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Born to play hoops

Often drawing a crowd, Redwood Valley's Mike Felt hoots a jumper against Tracy-Milroy-Balaton in a non-conference game on March 3 in Redwood Falls. (Tribune photo by T.J. Bartelt)1 / 2
Mike Felt drives against Tracy-Milroy-Balaton in a game March 3 in Redwood Falls. (Tribune photo by T.J. Bartelt)2 / 2

A few years ago, Mike Felt was asked by his parents, Virgil and Cathy, to look after his little sister for a while. Instead of coloring with her or playing with some of her favorite toys, Mike dragged Sam outside to the basketball hoop. After hours of having to play basketball, Sam finally relented and called her mother crying to the affect "All Mike wants to do is play basketball."

Now a senior at Redwood Valley, all Mike still wants to do is play basketball. To the tune of 2,410 career points. Felt recently broke the Tribune area career scoring mark previously held by 1962 Danube graduate Bob Bruggers (2,364). The record had stood the test of time for 47 years until this scoring machine came along.

"I've played basketball as long as I can remember," said Felt, a 6-2 guard who has led the area in scoring each of the past two seasons. "I've devoted a lot of time into basketball and it's all been worth it."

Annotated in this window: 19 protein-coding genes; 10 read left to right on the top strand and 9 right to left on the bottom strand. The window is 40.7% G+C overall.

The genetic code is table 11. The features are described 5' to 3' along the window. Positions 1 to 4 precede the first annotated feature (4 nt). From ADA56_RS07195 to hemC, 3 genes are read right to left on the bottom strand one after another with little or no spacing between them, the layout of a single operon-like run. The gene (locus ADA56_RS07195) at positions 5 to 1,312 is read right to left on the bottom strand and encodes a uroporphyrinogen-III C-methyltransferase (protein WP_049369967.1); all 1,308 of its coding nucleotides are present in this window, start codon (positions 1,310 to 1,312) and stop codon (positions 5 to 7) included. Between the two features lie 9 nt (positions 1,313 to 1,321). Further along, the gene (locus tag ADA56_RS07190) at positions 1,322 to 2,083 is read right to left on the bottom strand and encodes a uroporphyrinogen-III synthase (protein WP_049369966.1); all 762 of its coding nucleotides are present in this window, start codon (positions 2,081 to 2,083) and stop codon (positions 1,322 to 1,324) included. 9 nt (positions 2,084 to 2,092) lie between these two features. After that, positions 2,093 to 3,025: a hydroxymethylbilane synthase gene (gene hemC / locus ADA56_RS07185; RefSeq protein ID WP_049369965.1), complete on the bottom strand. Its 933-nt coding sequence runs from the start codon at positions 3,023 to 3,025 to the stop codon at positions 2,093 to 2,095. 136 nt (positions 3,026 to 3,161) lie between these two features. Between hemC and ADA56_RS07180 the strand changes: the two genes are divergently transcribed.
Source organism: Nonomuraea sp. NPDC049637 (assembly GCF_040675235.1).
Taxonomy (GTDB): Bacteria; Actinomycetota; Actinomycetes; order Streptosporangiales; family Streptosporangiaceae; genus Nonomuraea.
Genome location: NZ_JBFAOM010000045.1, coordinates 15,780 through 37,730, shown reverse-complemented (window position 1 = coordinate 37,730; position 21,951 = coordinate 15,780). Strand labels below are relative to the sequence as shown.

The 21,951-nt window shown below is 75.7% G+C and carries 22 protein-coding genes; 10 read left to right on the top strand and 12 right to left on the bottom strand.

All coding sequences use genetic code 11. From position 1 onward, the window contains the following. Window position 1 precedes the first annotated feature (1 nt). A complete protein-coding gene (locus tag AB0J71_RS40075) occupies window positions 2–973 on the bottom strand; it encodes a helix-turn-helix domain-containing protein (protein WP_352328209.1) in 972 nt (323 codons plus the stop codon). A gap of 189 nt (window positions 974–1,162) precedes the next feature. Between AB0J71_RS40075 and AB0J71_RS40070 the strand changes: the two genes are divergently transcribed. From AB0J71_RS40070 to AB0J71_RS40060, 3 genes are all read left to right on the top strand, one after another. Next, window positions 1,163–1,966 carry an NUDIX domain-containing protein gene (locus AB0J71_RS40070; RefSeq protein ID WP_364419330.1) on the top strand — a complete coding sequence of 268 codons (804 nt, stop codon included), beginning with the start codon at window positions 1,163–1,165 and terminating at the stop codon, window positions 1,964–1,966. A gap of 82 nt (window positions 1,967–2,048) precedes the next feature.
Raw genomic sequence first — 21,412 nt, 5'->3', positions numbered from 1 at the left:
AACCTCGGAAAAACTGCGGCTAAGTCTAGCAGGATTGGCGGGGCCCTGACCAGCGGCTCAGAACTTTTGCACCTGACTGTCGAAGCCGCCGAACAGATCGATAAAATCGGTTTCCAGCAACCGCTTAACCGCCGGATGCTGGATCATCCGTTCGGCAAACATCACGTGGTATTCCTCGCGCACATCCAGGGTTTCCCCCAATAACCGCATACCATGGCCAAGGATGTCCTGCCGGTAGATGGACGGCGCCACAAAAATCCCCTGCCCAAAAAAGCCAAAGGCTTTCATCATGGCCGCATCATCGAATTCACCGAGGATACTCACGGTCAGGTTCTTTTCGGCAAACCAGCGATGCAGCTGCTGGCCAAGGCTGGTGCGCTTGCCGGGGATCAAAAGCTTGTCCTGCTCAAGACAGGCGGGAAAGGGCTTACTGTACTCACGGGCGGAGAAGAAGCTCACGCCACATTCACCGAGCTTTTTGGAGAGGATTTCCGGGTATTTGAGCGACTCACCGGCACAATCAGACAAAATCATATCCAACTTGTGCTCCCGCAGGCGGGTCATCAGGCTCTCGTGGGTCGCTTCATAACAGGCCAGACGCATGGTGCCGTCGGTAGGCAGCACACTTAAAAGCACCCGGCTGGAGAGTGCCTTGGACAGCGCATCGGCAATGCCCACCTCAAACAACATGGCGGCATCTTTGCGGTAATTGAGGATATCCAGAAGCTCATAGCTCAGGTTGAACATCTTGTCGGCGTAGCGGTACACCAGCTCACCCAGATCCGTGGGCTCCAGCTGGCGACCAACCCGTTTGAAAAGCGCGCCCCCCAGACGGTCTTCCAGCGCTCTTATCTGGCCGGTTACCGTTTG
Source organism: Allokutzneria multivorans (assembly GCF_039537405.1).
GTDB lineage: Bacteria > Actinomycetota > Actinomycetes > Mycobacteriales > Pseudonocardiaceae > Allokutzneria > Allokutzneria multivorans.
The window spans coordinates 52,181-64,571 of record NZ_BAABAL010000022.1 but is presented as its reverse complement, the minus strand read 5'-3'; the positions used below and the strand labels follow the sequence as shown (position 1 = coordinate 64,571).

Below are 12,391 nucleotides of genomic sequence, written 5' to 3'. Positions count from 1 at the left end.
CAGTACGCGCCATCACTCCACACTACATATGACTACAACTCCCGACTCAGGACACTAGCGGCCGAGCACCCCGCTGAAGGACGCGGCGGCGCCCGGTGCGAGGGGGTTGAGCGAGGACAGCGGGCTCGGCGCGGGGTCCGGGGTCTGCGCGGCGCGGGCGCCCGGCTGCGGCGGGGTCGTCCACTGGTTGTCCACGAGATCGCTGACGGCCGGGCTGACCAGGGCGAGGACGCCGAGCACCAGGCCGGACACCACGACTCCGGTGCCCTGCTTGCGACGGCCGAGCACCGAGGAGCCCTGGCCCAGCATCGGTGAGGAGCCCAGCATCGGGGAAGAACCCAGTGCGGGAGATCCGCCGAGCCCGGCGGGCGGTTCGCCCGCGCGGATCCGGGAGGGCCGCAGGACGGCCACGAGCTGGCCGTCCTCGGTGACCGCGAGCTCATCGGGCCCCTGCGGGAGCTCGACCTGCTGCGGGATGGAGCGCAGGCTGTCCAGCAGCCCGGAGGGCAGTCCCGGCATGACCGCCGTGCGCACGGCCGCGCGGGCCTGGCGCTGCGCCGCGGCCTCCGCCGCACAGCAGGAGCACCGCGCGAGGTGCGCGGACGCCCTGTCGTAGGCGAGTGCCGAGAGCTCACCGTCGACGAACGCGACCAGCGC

Felt, whose career-high game was 56 last year against Waseca, is currently averaging 30.0 points-per-game and has the Cardinals in the Section 3AA-North semifinals against powerhouse MACCRAY on Thursday. The game, one of the most talked about matchups in recent years, was moved from its previous site at Granite Falls to Willmar to accommodate the expected large turnout of fans.

Felt's father, Virgil, worked with Mike on his shot at an early age. But, unlike a lot of young players struggling to loft the basketball toward the hoop, Mike didn't start shooting a regulation basketball until seventh grade.

"We started with those little mini's; small rubber basketballs that could fit in his hand," explained Virgil. "We used those until he was five or six. He got to use the girls' ball full time when he was seven or eight. But he would never shoot from any great distance."

Virgil, a 1975 Sebeka graduate, coached seventh grade boys basketball for seven years and was amazed at the number of bad playground habits the kids had picked up.

"It was because they were heaving these huge basketball that their little hands couldn't control," Virgil said. "So they would bring it from their hips and were throwing with both hands. That's why I knew to start out with a smaller ball for Mike until he grew a little more."